From Cezar Du Buc
Cambridge prés de Boston Le 7. Juillet 1791
Chargé Par Le Gouverneur Général de st Domingue de Remettre á Votre Excellence La Lettre Cy jointe1 et animé du desir de méler, Comme ami de L’humanité, mes hommages á Ceux que vous rendent tous Ceux qui Sâvent apprécier Les services qu’elle a Recu de vous, je me promettais de ne pas Laisser Echapper L’heureuse occasion que m’en fournissait Mr de Blanchelande, mais des Combinaisons de hazard me plaçant hors de mesure de pouvoir Realiser mon projet sous le moment j’ay L’honneur d’Envoyer á Votre Excellence la dépêche du Gouverneur de st domingue, et de La prier de me permettre de lui offrir en personne mes Respectueux hommages Lorsque voyageant dans Le Continent je me trouveray á portée d’elle. Je suis avec Respect Monsieur De Votre Excellence Le trés humble et trés obeissant serviteur
Cezar Du Buc
ALS, DNA: RG 59, Miscellaneous Letters. no contemporary translation of the receiver’s copy has been found, although Tobias Lear translated its enclosure (see n.1 below).
Cezar Du Buc (César Dubuc), sieur Saint-Olmype (Olimpe), was a Creole resident planter of La Croix des Bouquets who opposed the autonomous Saint Marc Assembly of Saint Domingue. Du Buc later corresponded with the émigré prince de Condé and requested in a petition to the British government during its occupation of the island that French citizens be allowed to adopt the British law of debt (see Geggus, Slavery, War, and Revolution description begins David Patrick Geggus. Slavery, War, and Revolution: The British Occupation of Saint Domingue, 1793–1798. Oxford, England, 1982. description ends , 76, 425, n.207).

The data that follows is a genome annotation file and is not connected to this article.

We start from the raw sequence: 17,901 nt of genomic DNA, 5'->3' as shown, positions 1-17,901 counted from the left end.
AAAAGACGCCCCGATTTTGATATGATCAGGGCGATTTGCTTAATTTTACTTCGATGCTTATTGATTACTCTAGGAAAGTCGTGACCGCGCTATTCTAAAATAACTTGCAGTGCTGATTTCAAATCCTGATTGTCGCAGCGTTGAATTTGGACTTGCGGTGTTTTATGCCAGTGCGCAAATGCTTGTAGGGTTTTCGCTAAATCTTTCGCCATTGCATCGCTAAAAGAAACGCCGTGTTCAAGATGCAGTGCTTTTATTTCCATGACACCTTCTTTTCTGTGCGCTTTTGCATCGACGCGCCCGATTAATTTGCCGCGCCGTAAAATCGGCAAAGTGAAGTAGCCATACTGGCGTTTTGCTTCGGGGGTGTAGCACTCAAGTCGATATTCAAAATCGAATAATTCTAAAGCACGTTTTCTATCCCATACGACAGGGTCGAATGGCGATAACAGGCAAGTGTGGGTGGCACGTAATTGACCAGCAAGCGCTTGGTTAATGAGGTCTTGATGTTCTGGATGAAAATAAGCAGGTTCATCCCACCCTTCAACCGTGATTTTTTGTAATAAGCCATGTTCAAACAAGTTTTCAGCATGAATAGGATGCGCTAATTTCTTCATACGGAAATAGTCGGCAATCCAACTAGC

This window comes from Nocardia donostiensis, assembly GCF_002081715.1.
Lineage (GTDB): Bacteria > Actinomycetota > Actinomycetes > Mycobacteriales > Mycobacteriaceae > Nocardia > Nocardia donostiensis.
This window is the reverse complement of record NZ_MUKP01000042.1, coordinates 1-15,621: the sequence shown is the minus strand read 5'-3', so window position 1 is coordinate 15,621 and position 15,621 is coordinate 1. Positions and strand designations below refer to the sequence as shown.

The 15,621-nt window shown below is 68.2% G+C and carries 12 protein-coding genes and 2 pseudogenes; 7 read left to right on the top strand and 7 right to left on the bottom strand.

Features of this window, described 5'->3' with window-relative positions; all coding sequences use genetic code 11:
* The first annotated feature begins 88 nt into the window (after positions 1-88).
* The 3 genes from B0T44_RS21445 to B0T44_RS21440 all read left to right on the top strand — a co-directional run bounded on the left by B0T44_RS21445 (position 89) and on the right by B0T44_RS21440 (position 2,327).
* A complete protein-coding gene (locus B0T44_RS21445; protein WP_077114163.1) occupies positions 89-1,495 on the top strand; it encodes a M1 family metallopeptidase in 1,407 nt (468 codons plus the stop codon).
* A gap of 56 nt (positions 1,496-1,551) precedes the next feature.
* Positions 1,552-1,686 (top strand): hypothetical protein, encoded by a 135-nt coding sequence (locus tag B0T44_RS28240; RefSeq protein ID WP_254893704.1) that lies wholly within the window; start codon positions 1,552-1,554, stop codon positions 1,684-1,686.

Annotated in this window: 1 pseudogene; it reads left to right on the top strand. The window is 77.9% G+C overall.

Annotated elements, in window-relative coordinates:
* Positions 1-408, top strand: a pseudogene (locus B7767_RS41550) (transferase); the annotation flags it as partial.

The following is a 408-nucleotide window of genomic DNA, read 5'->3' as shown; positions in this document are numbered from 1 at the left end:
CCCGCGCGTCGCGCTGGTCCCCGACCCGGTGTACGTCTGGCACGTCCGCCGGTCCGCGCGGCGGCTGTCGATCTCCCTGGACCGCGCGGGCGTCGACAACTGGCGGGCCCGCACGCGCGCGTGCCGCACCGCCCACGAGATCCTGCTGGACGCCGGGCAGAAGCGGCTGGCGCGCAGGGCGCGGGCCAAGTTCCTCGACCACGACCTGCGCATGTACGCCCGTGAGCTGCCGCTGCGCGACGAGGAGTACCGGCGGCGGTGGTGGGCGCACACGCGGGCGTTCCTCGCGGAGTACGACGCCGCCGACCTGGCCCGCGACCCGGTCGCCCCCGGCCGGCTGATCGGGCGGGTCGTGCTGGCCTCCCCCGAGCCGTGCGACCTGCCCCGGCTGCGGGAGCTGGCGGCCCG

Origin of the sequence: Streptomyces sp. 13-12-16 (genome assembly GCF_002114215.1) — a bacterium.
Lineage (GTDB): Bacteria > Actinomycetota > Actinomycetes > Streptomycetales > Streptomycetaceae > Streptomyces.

1. Philibert-François-Roussel (Rouxel), vicomte de Blanchelande (1735–1793), the French governor of Saint Domingue, fled Port-au-Prince the same day Col. Thomas-Antoine, chevalier de Mauduit du Plessis, the commander of the city’s French army garrison, was assassinated. Blanchelande was blamed for the colony’s unrest and was sent to France in chains in 1792, condemned to death, and guillotined. Lear’s translation of Blanchelande’s enclosed letter to GW of 9 May, written two months after the governor’s flight to Cap Français, reads: “An old Soldier, who glories to have appreciated the talents of Your Excellency, could not have been engaged in all the last war in the windward islands without being animated with the liveliest desire to have an opportunity of personally paying you that tribute of admiration which is due to you—but the discharge of my duties have been constantly opposed to this intention, but I hope that on leaving the government of St Domingo it will be in my power to carry this intention into effect. If one, Sir, might, on such an occasion, employ a substitute, it would certainly be the Person who is dearest to us—under this title I could not refuse to the solicitations of Mr Cesar Dubuc, who meditates a voyage, and perhaps an establishment in America, the means of being introduced to him, whose virtues have opened an Asylum, in the vast Continent, to the oppressed. Mr Cesar Dubuc (formerly the Sieur Olimpe) in mingling my homage with that he shall render to your Excellency himself, will not lessen the desire which I have to offer it in person. I will have to add thereto my expressions of gratitude should you deign a reception to Mr Dubuc—he is possessed of large estates in St Domingo, and his conduct in public affairs since the revolution have constantly proved his disinterestedness and the purity of his views. You will soon perceive, Sir, that Mr Dubuc unites with extensive knowledge and invariable honor the embellishments of mind and of society. I shall be the more obliged by Your Excellency’s goodness to Mr Dubuc as he is dear to me by the tenderest friendship” (DNA: RG 59, Miscellaneous Letters; a transcription of the ALS, in French, of this letter is in CD-ROM:GW).